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Culture the key to Mason City baseball's success year after year
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PREP BASEBALL

Culture the key to Mason City baseball's success year after year

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Ben Pederson used to go to Mason City High School baseball games as a little kid and watch in awe.

When the Mohawks played Dowling Catholic at the state tournament in 2011, 8-year-old Pederson shaved his head into a Mohawk in support of his favorite team. 

"You watched those guys and it's just like, I want to be them one day," Pederson said.

Now one of the three seniors on the Mason City baseball team, Pederson has left his mark on a program that he once looked up to.

Mason City vs. Dowling Catholic 4.JPG

Alex Gold (#12) gives Ben Pederson (#30) a fist bump on Wednesday in Des Moines.

The trio of Pederson, Alex Gold and Connor Dalen competed in the final game of their careers in a Mohawk baseball uniform in a 6-2 loss to Dowling Catholic on Wednesday night in the Class 4A, Substate 2 final in Des Moines.

"I hope for some of those younger kids, not only the kids in the dugout, but some of the ones that are coming up in the Mohawk program, I hope I can be that for them," Pederson said.

Every year, it seems like the Mason City baseball team loses seniors that are almost irreplaceable to the program for the following season.

Yet, year after year, the Mohawks keep winning baseball games.

The Mohawks lost senior standouts Avery Mellman, Bradley Vaith and Connor Wiemann after a season that saw Mason City get back to the substate championship game in 2020.

Despite that, the Mohawks managed to make it back to the substate championship in 2021 and earn the program's fifth season with a winning record in six years.

But how does the program stay successful after losing players to graduation that made such an impact the season before?

Culture.

"When they're tough enough to get through our program, they understand all the life lessons that came with it," Mason City head coach Troy Rood said. "How they got better as players and competitors. As a younger player, you see the senior kids do that. You see the guys that came before you."

Rood says that every year, the senior leaders on the team lay the foundation and set the example for the younger players on the team. That's why there's usually not much drop-off in level of play the following year.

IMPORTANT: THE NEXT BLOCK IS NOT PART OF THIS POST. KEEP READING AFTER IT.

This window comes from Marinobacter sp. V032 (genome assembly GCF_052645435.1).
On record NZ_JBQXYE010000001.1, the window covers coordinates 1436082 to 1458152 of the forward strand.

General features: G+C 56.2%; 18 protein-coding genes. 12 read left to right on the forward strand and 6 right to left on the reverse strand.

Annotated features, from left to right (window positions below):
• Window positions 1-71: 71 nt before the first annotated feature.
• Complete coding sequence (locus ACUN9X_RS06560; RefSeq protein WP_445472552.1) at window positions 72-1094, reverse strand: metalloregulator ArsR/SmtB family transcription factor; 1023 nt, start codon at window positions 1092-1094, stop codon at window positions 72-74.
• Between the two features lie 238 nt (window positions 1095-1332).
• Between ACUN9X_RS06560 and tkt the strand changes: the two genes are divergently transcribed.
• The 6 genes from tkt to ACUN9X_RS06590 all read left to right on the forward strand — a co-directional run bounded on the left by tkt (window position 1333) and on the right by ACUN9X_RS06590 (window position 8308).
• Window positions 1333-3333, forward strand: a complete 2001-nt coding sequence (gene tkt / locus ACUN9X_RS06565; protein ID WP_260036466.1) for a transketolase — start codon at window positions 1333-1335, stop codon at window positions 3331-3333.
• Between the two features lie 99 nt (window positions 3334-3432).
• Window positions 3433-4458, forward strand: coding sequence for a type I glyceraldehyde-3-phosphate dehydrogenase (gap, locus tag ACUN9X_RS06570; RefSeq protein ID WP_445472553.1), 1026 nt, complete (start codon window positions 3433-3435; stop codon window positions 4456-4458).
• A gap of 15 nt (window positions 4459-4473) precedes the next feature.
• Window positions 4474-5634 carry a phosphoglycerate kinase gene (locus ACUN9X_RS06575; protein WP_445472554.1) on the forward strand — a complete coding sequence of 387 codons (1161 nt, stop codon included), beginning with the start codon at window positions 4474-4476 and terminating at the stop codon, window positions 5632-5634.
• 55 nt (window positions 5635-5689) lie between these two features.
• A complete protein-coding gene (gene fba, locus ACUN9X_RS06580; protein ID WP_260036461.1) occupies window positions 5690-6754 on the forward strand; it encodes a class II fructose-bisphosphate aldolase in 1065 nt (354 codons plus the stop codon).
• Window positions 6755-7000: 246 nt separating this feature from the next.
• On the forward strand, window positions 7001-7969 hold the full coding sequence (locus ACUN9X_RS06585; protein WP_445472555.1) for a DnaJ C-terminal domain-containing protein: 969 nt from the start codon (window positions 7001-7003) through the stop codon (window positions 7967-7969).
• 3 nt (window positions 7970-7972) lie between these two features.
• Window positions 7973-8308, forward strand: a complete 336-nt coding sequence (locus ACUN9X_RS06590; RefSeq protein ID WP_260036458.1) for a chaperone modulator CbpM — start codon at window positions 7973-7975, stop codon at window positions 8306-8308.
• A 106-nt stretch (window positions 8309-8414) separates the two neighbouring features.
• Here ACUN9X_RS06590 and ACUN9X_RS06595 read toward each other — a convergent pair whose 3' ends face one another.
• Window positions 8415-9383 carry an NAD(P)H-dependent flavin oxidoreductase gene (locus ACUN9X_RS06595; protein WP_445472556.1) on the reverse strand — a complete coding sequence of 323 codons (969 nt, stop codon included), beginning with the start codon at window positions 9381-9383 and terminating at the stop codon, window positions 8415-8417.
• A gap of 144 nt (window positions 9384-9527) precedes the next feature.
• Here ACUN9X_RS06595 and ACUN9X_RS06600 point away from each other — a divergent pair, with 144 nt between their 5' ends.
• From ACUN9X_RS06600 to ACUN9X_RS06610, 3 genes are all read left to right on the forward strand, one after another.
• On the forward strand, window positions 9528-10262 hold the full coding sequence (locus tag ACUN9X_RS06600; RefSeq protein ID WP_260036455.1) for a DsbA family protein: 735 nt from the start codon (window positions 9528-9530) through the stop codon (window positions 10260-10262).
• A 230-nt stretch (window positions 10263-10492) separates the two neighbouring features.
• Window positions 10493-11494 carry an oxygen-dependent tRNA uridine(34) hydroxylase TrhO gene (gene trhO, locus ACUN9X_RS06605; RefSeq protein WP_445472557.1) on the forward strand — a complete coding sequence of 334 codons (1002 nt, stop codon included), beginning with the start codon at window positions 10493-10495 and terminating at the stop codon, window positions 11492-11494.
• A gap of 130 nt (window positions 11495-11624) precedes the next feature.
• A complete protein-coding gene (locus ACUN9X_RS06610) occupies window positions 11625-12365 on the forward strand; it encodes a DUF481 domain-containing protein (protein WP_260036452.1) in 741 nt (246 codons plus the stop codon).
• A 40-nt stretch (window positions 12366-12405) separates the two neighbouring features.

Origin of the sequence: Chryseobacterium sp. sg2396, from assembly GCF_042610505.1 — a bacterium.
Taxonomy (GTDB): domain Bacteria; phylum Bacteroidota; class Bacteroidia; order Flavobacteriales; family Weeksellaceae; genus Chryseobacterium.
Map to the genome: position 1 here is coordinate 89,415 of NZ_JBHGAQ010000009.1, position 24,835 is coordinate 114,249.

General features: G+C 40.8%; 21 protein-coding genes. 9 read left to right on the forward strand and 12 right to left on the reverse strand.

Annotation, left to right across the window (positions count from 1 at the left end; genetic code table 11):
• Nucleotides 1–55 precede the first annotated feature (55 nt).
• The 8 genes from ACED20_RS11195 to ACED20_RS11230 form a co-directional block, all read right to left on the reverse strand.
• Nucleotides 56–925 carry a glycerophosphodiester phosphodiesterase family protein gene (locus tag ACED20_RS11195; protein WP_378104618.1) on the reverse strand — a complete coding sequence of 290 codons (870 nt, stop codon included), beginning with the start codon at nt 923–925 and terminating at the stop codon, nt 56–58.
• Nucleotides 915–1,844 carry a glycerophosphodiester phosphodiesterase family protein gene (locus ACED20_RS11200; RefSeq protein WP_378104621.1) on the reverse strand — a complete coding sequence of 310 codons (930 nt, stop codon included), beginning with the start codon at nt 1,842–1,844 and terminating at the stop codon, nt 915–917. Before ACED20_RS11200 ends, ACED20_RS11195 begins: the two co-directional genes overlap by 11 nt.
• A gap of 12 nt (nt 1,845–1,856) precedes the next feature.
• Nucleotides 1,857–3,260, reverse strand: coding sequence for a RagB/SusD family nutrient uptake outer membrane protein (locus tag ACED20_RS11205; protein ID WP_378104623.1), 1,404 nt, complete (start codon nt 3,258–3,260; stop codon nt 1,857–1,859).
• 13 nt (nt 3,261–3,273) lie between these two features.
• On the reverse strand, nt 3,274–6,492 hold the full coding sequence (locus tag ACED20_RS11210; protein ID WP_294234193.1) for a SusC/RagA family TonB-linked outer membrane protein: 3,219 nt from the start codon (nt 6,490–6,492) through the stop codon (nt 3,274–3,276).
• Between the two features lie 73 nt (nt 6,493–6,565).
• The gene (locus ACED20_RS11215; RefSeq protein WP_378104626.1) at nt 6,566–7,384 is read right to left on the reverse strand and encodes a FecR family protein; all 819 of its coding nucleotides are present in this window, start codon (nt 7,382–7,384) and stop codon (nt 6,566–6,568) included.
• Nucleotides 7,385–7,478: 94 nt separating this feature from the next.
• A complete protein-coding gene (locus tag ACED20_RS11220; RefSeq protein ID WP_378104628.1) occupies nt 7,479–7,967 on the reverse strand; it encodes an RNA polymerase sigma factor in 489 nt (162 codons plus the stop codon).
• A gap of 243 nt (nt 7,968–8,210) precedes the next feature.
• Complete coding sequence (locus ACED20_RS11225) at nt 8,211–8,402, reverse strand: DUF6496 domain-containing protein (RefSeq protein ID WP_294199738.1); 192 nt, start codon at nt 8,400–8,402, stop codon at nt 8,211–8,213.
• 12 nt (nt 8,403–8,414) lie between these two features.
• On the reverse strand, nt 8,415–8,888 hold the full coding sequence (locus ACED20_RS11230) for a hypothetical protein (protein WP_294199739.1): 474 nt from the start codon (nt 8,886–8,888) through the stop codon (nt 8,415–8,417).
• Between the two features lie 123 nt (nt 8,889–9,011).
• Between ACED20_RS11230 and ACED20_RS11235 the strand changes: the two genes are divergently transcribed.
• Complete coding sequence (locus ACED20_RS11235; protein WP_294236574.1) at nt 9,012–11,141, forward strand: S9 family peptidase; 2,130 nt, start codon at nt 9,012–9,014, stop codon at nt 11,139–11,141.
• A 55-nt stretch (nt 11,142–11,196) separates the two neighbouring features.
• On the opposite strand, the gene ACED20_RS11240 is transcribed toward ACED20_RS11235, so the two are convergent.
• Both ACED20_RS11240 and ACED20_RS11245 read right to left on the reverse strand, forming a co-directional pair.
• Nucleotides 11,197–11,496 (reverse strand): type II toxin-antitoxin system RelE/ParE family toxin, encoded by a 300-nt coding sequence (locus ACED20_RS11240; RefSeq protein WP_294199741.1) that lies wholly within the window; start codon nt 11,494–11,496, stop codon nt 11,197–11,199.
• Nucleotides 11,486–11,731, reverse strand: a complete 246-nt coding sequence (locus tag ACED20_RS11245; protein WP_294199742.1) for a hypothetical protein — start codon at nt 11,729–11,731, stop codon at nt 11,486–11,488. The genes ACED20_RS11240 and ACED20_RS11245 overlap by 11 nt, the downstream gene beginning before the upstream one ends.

This year was no different.

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At the start of the season, Rood and his coaching staff knew how pivotal of a role his seniors would play in leading a team that would rely on new faces in key areas.

Although there were some rough patches, where players missed time due to injury and the Mohawks experienced tough losses, the team still managed to come one game short of its ultimate goal of a state tournament berth.

"We lost some guys midway through the season, we had some injuries from a number of our guys, but it didn't seem to matter," Gold said. "Every game we were competing. Every game we had the mentality that we were going to go out and get a sweep. That's how we played the entire season, no matter what circumstance we were in."

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Alex Gold throws a pitch in Mason City's 6-2 loss to Dowling Catholic in Des Moines on Wednesday.

Gold has repeatedly described his team as one with 'alligator blood,' meaning the team is tough and never quits competing.

There are two examples of that just in this postseason alone. Down 5-0 against Southeast Polk in the second round of the playoffs, the Mohawks scored seven runs in the sixth inning to earn the comeback win.

Alligator blood.

In Mason City's first round win against Fort Dodge, Dalen made a diving grab in right field to get an out and potentially save a run, which proved to be crucial in the Mohawks' 3-2 win over the Dodgers.

However, Dalen suffered multiple fractures around his thumb and forearm that will likely require surgery, during the play. Yet, for close to 10 minutes, he worked with coaches and an athletic trainer to try to stay in the game.

Alligator blood.

Although Dalen didn't get to play in the following two playoff games due to a cast that covered most of his hand and forearm, Rood subbed him in as a base runner for one pitch in the bottom of the seventh inning against the Maroons so that he could get one last moment in a Mohawk uniform.

Give to the program and the program will give back to you.

"I really appreciated that moment," a teary-eyed Dalen said after the game.

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Senior Connor Dalen hugs head coach Troy Rood after his last play in a Mohawk uniform during Wednesday night's 6-2 loss to Dowling Catholic.

Players like Dalen, Gold and Pederson are the type of guys that Rood loves having on his team.

And the foundation they've helped lay is a reason why the Mohawks will likely pick up where they left off in 2022.

"I love these kids," Rood said. "I love being a part of this baseball program and having the opportunity to build the relationships with these kids. That's the hardest thing. When these seniors are done, they're still a part of your life, they're just not on your team. You just miss them sorely."

Gunnar Davis covers sports. Reach him via email at Gunnar.Davis@GlobeGazette.com or by phone 641-421-0598.

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